Step 1: Create an obstacle course either inside or outside.

Step 2: Player one directs player two around the obstacle course using spatial language. Take turns and challenge player two to direct player one around the course using a different route.

These activities can be adapted for all age groups.

  • For younger children, the designs will be simple and the language used will relate to location, orientation, distance and direction. For example: left, right, top, bottom, between, in front, behind.
  • If the children are older, the designs can be more complex and can involve geometric language including rotations, transformations and translations.

Introduce number pairs or number bonds

Number bonds are fundamental to developing number sense and mathematical fluency.

Number bonds are pairs of numbers that add together to make a given number. For example, 7 and 3 or 1 and 9 are number bonds to 10, whereas 26 and 74 or 42 and 58 are number pairs to 100.

Number bonds to 10 are particularly important and we can encourage parents to practice these at home.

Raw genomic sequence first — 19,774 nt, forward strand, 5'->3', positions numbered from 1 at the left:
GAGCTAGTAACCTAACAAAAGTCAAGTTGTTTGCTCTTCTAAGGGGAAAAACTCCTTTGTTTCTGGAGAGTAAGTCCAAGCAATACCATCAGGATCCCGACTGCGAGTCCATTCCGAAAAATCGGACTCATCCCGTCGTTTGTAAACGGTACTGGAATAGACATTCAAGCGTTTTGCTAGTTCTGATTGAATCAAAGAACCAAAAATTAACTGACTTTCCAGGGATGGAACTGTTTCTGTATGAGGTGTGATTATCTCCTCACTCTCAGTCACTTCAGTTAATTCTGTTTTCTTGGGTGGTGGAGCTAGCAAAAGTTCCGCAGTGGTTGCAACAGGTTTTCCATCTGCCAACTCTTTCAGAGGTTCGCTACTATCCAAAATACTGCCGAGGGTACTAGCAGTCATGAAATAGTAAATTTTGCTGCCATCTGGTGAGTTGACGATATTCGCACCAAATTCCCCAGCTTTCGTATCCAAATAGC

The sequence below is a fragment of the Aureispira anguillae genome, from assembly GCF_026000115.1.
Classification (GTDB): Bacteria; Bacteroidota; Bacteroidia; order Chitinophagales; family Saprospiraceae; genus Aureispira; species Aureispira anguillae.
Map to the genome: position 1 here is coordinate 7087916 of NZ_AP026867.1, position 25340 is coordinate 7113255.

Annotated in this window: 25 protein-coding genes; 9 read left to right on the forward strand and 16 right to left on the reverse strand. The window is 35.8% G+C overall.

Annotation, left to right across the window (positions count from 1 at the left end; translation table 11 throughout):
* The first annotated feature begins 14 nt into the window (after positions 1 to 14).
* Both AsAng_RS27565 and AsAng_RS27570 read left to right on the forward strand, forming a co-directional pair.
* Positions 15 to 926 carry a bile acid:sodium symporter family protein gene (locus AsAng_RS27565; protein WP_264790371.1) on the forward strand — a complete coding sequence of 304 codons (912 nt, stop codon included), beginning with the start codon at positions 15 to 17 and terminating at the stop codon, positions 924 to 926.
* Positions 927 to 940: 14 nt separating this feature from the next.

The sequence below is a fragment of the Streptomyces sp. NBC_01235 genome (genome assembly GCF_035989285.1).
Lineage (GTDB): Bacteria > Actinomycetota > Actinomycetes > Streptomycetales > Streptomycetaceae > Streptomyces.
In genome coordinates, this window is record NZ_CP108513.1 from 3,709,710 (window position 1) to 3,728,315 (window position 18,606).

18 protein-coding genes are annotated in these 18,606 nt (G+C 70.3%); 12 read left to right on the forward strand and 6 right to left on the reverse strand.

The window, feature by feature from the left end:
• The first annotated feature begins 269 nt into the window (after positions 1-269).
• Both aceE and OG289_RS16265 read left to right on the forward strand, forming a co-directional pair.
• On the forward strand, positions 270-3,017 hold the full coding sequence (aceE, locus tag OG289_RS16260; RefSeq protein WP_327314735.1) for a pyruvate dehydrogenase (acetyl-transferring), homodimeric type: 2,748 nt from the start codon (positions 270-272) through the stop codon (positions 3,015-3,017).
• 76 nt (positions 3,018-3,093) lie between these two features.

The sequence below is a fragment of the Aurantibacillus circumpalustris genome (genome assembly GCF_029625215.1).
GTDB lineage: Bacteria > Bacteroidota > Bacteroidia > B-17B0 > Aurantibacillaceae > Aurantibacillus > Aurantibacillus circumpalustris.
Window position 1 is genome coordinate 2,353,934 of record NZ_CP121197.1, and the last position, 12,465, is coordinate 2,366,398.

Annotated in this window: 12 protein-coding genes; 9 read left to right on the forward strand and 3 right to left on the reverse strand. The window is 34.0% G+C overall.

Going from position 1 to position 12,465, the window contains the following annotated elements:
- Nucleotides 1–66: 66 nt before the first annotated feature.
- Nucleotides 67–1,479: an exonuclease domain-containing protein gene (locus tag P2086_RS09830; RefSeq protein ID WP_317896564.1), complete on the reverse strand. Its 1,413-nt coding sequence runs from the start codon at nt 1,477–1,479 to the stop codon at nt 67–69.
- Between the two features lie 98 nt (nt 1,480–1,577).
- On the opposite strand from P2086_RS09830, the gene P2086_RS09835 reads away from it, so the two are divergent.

Encourage parents to practice these in a concrete way using a ten frame. If parents don’t have ten frames at home they can make them by cutting the last two egg cups from a dozen sized egg carton. There should be two rows of five egg cups in each row, making a ten frame.

Using two different coloured counters, buttons or pasta use the ten frame to explore number bonds to 10. For example, 10 is the same as 6 red buttons and 4 blue buttons. Children should see that 6 and 4 is 10 because the ten frame will be full.

A number pairs activity can be adapted for all ages and levels.

  • For younger children, number pairs can be looked at for any given number, for example, the number 5 can be 2 and 3 or 4 and 1. Parents can make a five frame using the egg carton.